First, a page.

4 Social Dances You Should Know

I recently attended a wedding, and I was having a good time out on the dance floor at the reception, when a young women approached to ask if I could teach her how to dance. I was taken aback by her question because I have never really considered myself much of a dancer. In high school, I had no idea how to dance, but I was always impressed by the way my brother moved on the dance floor. When I asked him what to do, he told me to just start dancing when there was music, and over time it just seemed to work out.

I took his advice to heart, and it has served me well through homecomings, proms, and, now, weddings. I agree with my brother, and I offer the same advice to anybody wondering how to dance in group situations, but I think there is something missing. I found out in college that a little bit of formal dance training can go a long way. I believe in order to be a Renaissance Human who is ready to cut some rug in any dance situation, you can’t go wrong having a few classic social and ballroom dance steps up your sleeve. Here are the four dances I think are necessary to be ready shake your tailfeather:

The Waltz

When people think of the waltz, they tend to think of high society in hoop skirts and tails dancing languidly about an ornate ballroom. Though it is true the waltz is commonly thought of as a slower dance here in the U.S., it does not have to be so. The Viennese Waltz is actually an upbeat dance which requires only the basic box-step and change steps to alter the direction of rotation for the couple dancing. The English Waltz is the slower waltz I tend to think of any time the dance is mentioned. The Viennese is strictly the basic step and change steps, modern iterations of the waltz include things like rock-steps, under-arm turns, and side-sways to keep things interesting.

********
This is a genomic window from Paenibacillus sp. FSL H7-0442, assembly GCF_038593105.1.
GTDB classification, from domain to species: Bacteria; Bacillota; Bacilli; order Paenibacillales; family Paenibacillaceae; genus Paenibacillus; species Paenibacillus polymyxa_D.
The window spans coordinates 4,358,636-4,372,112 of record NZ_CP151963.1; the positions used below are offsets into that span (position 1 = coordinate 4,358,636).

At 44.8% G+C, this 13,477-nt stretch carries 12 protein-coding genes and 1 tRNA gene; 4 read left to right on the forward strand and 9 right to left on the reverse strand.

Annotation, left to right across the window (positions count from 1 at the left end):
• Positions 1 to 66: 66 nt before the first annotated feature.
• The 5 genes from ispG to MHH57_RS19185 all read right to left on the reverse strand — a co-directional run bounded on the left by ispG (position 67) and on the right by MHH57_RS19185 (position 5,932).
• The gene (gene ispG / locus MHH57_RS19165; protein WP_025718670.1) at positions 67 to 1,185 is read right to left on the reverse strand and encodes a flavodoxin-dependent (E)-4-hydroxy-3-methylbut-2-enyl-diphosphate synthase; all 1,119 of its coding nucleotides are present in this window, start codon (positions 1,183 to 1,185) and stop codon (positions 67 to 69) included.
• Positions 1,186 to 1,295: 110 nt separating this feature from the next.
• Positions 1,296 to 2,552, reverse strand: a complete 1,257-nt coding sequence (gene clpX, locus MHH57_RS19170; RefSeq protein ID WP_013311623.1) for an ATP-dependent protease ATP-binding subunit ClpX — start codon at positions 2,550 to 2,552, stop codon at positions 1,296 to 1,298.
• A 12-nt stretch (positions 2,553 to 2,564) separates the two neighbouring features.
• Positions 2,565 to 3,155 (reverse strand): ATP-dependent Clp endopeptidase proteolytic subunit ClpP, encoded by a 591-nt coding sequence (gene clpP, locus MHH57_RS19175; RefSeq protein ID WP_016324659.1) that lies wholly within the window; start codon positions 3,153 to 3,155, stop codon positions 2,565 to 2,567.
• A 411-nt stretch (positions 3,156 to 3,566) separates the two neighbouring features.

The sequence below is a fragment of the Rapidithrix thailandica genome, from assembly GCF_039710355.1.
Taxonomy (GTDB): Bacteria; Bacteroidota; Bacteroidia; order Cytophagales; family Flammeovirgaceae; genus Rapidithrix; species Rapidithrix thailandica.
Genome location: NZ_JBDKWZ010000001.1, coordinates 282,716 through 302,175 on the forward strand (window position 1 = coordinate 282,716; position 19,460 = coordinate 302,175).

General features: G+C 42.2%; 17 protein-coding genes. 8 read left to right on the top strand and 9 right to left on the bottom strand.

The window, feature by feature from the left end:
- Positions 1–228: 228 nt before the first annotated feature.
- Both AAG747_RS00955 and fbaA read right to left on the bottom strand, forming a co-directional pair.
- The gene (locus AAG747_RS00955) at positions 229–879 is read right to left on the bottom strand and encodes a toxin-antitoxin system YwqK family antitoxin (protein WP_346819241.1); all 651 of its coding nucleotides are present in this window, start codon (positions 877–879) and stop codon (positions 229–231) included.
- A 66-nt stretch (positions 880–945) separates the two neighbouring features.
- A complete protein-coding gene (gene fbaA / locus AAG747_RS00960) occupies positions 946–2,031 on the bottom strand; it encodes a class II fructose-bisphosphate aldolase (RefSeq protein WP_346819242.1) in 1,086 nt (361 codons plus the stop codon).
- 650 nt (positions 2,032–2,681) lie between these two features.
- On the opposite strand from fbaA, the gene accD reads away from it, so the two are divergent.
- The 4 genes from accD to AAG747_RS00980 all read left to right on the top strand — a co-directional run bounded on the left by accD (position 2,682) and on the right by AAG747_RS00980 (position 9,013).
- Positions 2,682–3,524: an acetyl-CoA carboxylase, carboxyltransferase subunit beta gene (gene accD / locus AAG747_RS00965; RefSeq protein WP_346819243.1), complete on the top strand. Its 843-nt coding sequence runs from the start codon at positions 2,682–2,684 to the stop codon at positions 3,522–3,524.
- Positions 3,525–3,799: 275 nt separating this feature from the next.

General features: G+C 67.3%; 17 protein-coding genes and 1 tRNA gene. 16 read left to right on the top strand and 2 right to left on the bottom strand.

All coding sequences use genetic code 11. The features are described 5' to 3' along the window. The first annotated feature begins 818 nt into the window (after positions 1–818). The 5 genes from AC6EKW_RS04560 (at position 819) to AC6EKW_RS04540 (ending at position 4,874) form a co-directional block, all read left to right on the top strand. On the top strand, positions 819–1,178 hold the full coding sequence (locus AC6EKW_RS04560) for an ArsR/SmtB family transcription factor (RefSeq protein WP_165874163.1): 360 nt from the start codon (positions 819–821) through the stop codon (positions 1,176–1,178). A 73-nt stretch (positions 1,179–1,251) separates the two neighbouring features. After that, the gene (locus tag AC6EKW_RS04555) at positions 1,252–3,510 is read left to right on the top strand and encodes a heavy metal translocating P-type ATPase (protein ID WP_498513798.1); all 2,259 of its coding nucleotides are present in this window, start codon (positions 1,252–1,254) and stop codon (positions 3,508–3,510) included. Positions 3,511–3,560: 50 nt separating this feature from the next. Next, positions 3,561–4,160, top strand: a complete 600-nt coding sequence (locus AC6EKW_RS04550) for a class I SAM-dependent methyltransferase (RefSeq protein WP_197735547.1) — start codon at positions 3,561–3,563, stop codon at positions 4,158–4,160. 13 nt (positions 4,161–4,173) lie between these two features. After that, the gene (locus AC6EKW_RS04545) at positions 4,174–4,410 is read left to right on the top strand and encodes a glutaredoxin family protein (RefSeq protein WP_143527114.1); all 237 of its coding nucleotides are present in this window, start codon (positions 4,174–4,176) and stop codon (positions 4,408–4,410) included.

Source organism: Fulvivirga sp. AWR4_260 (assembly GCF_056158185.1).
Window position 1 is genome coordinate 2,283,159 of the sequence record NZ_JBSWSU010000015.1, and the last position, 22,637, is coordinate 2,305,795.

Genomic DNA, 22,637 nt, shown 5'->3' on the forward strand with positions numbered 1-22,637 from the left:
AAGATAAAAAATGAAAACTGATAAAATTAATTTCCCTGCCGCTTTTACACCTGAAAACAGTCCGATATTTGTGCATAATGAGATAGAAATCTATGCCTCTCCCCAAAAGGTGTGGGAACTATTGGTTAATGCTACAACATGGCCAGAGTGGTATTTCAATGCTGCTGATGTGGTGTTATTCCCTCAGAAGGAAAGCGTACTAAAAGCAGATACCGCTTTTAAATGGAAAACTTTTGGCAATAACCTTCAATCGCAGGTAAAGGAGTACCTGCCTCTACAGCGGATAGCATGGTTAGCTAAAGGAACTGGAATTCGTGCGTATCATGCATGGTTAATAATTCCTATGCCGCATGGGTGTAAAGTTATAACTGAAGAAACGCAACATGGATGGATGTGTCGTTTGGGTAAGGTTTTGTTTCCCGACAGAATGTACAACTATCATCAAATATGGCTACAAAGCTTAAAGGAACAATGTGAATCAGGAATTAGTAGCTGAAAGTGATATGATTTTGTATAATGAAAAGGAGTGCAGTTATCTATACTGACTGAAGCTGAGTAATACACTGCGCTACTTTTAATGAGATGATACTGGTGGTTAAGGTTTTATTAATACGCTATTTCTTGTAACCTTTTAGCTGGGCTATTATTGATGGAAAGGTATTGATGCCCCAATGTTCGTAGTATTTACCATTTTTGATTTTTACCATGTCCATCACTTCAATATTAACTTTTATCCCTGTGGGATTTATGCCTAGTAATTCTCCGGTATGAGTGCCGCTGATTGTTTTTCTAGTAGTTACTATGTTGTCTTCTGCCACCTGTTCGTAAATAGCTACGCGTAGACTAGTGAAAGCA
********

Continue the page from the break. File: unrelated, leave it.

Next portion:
Lead Basic Follower Basic

The important thing to know about the waltz is it is in 3/4 time (3 beats form a measure of music). A lot of the music we hear and listen to is in 4/4 time, so having the steps for a song in 3/4 immediately gives you versatility as a dancer. An easy way to pick out 3/4 time is to listen to see if there is an accent (or emphasis) on the first beat of a measure. The accent happens naturally in 3/4 and is a simple way to pick out a waltz if it comes on over the dance floor.

If you have reservations about the waltz being only done to stuffy, old songs, take a look at this list from Paste Magazine to see you can even dance the waltz to a Jay-Z song!

The Foxtrot

First of all, if you can handle the waltz, you can definitely handle the foxtrot. They are similar dances, the big difference being the foxtrot is in 4/4 time (also known as common time), as opposed to the waltz’s 3/4. The foxtrot can be danced as a box-step (like the waltz), or it can be danced in a “slow-slow-quick-quick,” which lends itself to more traveling around the room. Here’s a quick hint: if you come across some music in 4/4 time which has a cuban feel to it, add a little hip movement to your box-step and voilá! You have the basic for the Rumba!

Quick-step Basic